Google's Keyword Tool is free to use whether or not you've got any kind of Google account. It lets you pretend you're interested in some keywords and see the estimated cost per click (CPC) for them.

Mesothelioma is a favourite of ambulance-chasing lawyers; as I write this, Google's estimated CPC for that keyword alone is a hefty $US14.36. "Mesothelioma attorneys" was $US25.87.

"Debt consolidation" can be perfectly valid, but is often a big fat scam. "Debt consolidation chicago" was estimated at $US30.92 when I checked.

Oh, and name a scam, and it'll carry a healthy price per click. "White powder gold", for instance, is alleged to be a miraculous substance which is produced by no-kidding alchemy; it's bid up to around the eight US dollar per click mark, as I write this.

Herbalife? At least a few bucks a click - heck, the misspelled "herballife" is $US3.73, perhaps reflecting the value to multilevel marketers of customers who aren't too bright.

Ultrasonic pest repellers do not work. But the term "ultrasonic repeller" will still cost you around three bucks a click.

I was initially disappointed by the bids for terms relating to various bogus fuel saving gadgets ("water powered car" was only 52 cents). But then I found "gas pills", which are as stupid as they sound and cost a not-too-shabby $US1.42.

When you can cost someone several dollars just by clicking an ad, it becomes tempting to do so. Just do a Google search for whatever you least like, see if the Sponsored Links include an ad for someone who's trying to sell it to you, click the ad. Bing - money will now be moved from them to Google.

Better yet, find a page that has Google ads on it and is against whatever you least like, and click any ads on it that're from people trying to say the opposite.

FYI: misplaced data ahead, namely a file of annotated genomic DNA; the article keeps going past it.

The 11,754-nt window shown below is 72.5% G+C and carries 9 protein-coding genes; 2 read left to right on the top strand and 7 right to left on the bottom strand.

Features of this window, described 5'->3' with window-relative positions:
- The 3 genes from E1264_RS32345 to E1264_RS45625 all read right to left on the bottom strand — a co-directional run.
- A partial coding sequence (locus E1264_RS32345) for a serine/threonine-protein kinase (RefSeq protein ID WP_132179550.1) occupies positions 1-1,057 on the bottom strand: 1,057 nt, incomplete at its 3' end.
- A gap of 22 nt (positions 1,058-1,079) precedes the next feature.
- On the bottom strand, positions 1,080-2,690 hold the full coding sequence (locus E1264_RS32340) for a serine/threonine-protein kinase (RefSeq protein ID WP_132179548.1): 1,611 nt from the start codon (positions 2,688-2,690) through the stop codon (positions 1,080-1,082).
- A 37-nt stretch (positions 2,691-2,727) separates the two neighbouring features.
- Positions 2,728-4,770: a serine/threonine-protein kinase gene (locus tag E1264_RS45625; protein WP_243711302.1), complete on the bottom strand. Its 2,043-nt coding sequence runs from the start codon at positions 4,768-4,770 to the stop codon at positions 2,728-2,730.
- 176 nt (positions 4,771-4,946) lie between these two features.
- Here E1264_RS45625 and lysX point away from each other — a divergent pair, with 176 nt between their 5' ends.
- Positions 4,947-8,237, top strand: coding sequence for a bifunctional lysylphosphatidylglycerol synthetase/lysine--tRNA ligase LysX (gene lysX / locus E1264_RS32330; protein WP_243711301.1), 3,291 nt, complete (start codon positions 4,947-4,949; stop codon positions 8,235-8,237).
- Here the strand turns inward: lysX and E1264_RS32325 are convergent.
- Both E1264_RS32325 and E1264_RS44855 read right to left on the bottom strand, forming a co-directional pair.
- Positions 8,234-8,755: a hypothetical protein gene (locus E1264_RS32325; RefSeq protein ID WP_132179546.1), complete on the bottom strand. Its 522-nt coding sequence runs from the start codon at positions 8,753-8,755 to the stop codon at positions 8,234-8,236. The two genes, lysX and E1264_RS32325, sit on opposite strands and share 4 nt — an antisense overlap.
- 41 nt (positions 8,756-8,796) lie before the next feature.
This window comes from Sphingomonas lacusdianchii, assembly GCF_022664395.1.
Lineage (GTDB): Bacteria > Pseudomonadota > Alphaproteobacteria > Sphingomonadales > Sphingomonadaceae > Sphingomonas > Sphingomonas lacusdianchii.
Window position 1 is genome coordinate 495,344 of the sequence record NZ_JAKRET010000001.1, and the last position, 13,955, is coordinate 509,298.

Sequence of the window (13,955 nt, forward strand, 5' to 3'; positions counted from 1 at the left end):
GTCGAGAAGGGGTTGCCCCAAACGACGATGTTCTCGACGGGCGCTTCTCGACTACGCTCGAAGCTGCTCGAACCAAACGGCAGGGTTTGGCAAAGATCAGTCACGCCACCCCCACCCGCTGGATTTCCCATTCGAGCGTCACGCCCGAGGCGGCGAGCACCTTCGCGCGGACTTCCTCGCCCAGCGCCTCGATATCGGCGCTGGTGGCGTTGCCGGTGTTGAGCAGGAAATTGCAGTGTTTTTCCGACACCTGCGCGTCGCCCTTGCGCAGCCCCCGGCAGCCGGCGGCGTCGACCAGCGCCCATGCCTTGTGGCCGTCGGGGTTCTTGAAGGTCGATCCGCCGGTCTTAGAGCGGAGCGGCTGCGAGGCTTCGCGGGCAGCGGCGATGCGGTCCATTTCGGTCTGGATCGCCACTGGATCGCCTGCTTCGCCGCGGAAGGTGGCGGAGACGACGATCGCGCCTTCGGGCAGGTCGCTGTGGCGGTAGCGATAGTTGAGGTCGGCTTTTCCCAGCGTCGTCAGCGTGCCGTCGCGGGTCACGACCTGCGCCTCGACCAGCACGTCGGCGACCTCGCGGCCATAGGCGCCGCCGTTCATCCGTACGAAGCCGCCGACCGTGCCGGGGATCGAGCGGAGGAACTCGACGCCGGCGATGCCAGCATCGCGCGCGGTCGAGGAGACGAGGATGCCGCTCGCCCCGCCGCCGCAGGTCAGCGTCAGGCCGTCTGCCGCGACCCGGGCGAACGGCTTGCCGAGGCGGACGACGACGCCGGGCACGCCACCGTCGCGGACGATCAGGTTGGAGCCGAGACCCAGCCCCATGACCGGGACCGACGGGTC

The Google ads on Theodore Gray's Periodic Table Table site, for instance, are often weird quacky stuff. Look at a page for a toxic metal and you'll often find an ad from someone eager to find it in your body with a bogus test and/or remove it from your body with a bogus treatment, and at the moment his hydrogen page seems to have attracted a lot of bogus hydrogen power ads. Google reserve the right to just not accept clicks that they consider to be fishy in some way, but there's no way for them to tell whether someone clicking on a Creationist ad on a page about evolution is doing it out of genuine interest or not.

So, with just a click, you can cast your own vote against any advertiser. And if you only click one ad, and that ad wasn't presented in a way that contravenes any of the ad network's rules, then it's singularly unlikely that your click could be told, in any way, from that of a perfectly genuine shopper.

When payments per click are in the single-digit cents, such a vote doesn't matter much. When they're in the double-digit dollars, it does.

I can't wait to see how the next brilliant idea in advertising will go wrong.

(Incidentally, affiliate programs that only pay out when someone buys something avoid this problem. I could put flashing scrolling CLICK HERE!!!!!1! exhortations around my links to or any one of Ron Toms' various and delectable sites, and all that would happen would be that they'd be somewhat taken aback. They don't pay me a penny if the clicker doesn't become a customer. My Aus PC Market sponsorship ads on Dan's Data, though, are pay-per-click. So don't go clickin' on them like crazy just because you want me to be rich; all that'll happen is that they'll ignore your IP address and/or reduce the amount they pay per click. Donations, of course, are always welcome!)

Photon pimpage

In an only slightly implausible attempt to connect a sale with a holiday, are currently offering 15% off on all Photon LED flashlights, on the grounds that, uh, they're really handy when you're trick-or-treating.

Hey, that'll do. 15% off is 15% off.

I've had a few of the new model Freedom Micros and one of the new X-Lights on my to-review pile for a little while, now. Special secret preview: They're worth buying.

And, as usual, if you follow my affiliate link and then buy something, I get a cut.

In an entirely unrelated development, I have discovered that Photon lights are not only small and light and reliable and quite reasonably priced for what they are, but will also improve your car's fuel economy and help your kids do better at school.